• Support local ownership and strategies, recognizing that rural communities must be the ones to own their transformation and to set their own strategies and priorities. The proposal places responsibility for developing plans in the hands of local Rural Partnership Councils that are intended to be representative of the full range of local rural community interests. As currently written, the proposal places few constraints on the nature of the strategies to be included other than that they should focus on economic opportunity, quality of life and resilience.
  • Invest in people and institutions, building the capacity that is often lacking in rural communities, governments, and organizations to support investments in physical infrastructure and essential services. The proposal allocates $40 million a year to provide training, education, support and advice to Rural Partnership Councils, as well as a Rural Future Leadership Institute, and peer exchange programs.
  • Increase flexibility and align federal and state funds to meet local needs, emphasizing the desirability of a “flex and align” approach that allows federal and state funding streams to support locally-defined priorities rather than some “one-size-fits-all” approach. It also stresses the need for longer-term investments rather than project-by-project support. The proposed Rural Partnership Plans are funded through five-year block grants to support a wide variety of local investments in critical infrastructure, basic public services, economic development and entrepreneurship, education and training, real estate development, housing, energy, arts and culture, and others. Unusually, the funds can be used to match and leverage support from other federal sources. The Rural Partnership Plans must be closely tied to existing plans required by other federal agencies, such as the Comprehensive Economic Development Strategies (CEDS), HUD Consolidated Plans, metropolitan and rural transportation plans, and the strategic plans of the Appalachian Regional Commission and other regional bodies.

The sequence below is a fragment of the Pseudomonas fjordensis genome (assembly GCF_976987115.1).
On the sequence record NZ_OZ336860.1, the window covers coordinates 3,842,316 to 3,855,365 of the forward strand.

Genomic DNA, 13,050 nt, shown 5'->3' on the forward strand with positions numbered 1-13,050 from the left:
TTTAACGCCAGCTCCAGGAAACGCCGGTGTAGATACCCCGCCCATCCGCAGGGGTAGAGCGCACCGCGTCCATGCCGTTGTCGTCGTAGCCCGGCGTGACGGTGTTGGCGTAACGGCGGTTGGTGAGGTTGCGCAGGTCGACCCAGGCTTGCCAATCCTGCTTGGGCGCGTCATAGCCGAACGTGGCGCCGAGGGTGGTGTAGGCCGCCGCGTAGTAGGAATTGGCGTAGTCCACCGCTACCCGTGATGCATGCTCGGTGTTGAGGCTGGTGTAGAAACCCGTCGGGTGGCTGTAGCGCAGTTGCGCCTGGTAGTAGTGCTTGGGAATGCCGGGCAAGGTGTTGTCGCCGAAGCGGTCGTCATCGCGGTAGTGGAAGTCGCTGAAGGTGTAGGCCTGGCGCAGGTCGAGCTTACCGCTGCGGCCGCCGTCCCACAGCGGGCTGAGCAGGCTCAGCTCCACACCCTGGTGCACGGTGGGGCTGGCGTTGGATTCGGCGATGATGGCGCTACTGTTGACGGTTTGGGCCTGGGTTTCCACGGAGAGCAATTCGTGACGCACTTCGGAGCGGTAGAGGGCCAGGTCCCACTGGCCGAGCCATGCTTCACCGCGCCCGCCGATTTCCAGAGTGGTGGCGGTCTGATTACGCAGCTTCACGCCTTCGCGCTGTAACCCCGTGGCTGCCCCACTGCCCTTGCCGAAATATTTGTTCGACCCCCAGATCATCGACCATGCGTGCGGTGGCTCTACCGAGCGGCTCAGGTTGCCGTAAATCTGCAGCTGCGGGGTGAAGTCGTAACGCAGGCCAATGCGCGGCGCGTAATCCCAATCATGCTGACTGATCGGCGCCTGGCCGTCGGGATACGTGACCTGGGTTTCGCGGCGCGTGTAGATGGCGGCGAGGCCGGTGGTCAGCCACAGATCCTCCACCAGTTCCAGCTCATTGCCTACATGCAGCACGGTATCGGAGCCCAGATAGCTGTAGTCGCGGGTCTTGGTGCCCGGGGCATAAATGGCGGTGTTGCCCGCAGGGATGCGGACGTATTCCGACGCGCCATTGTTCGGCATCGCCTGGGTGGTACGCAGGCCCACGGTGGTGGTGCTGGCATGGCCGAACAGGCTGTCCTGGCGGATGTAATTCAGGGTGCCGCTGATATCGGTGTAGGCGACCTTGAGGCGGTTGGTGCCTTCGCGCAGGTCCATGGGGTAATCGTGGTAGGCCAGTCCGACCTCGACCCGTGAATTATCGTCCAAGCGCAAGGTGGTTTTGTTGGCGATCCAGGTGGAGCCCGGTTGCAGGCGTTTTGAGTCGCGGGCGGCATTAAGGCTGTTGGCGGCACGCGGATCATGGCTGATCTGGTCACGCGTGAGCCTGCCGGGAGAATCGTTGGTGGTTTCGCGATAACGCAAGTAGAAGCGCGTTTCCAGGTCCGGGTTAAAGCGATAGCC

• Measure and reward outcomes, expanding metrics beyond counting jobs or growth to measuring outcomes related to opportunity, quality of life, and equity. The proposal places responsibility on the local Rural Partnership Councils to define their own performance measures and reporting arrangements and to incorporate them into their Rural Partnership Plans for approval by the USDA. This presents an opportunity for the Fund’s overall metrics to be aligned directly with the Councils’ goals and strategies.
  • Embrace a regional mindset, seeking connections with neighboring rural and urban communities, and seeing a rural future within a regional economy or system. The proposal places emphasis on regionalism and rural-urban connections by requiring Rural Partnership Councils to be based on micropolitan areas (or contiguous rural counties or Tribal reservations) and their Rural Partnership Plans to consider explicit linkages with surrounding jurisdictions.